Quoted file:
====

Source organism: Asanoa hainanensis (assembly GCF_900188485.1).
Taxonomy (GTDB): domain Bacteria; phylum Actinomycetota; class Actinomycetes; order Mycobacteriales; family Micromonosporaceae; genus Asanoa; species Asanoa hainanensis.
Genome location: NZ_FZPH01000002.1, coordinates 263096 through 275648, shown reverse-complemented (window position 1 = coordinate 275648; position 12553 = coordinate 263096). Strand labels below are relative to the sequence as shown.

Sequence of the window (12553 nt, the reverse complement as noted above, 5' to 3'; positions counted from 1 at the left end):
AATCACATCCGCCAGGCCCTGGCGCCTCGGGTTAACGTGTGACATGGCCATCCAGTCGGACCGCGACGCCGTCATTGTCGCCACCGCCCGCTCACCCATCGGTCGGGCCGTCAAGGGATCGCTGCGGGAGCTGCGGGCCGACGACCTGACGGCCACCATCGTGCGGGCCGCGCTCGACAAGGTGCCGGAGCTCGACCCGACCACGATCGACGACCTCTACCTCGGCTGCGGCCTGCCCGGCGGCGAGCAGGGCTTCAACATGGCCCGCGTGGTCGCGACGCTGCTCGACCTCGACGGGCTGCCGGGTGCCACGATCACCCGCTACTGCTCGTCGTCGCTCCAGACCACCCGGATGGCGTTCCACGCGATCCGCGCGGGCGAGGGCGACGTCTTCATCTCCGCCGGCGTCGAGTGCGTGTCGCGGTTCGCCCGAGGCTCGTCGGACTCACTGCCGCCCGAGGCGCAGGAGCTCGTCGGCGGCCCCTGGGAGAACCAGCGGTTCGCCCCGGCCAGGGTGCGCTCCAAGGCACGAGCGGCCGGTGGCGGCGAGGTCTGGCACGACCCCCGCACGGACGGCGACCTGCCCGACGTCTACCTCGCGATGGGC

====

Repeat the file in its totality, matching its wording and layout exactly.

Source organism: Asanoa hainanensis (assembly GCF_900188485.1).
Taxonomy (GTDB): domain Bacteria; phylum Actinomycetota; class Actinomycetes; order Mycobacteriales; family Micromonosporaceae; genus Asanoa; species Asanoa hainanensis.
Genome location: NZ_FZPH01000002.1, coordinates 263096 through 275648, shown reverse-complemented (window position 1 = coordinate 275648; position 12553 = coordinate 263096). Strand labels below are relative to the sequence as shown.

Sequence of the window (12553 nt, the reverse complement as noted above, 5' to 3'; positions counted from 1 at the left end):
AATCACATCCGCCAGGCCCTGGCGCCTCGGGTTAACGTGTGACATGGCCATCCAGTCGGACCGCGACGCCGTCATTGTCGCCACCGCCCGCTCACCCATCGGTCGGGCCGTCAAGGGATCGCTGCGGGAGCTGCGGGCCGACGACCTGACGGCCACCATCGTGCGGGCCGCGCTCGACAAGGTGCCGGAGCTCGACCCGACCACGATCGACGACCTCTACCTCGGCTGCGGCCTGCCCGGCGGCGAGCAGGGCTTCAACATGGCCCGCGTGGTCGCGACGCTGCTCGACCTCGACGGGCTGCCGGGTGCCACGATCACCCGCTACTGCTCGTCGTCGCTCCAGACCACCCGGATGGCGTTCCACGCGATCCGCGCGGGCGAGGGCGACGTCTTCATCTCCGCCGGCGTCGAGTGCGTGTCGCGGTTCGCCCGAGGCTCGTCGGACTCACTGCCGCCCGAGGCGCAGGAGCTCGTCGGCGGCCCCTGGGAGAACCAGCGGTTCGCCCCGGCCAGGGTGCGCTCCAAGGCACGAGCGGCCGGTGGCGGCGAGGTCTGGCACGACCCCCGCACGGACGGCGACCTGCCCGACGTCTACCTCGCGATGGGC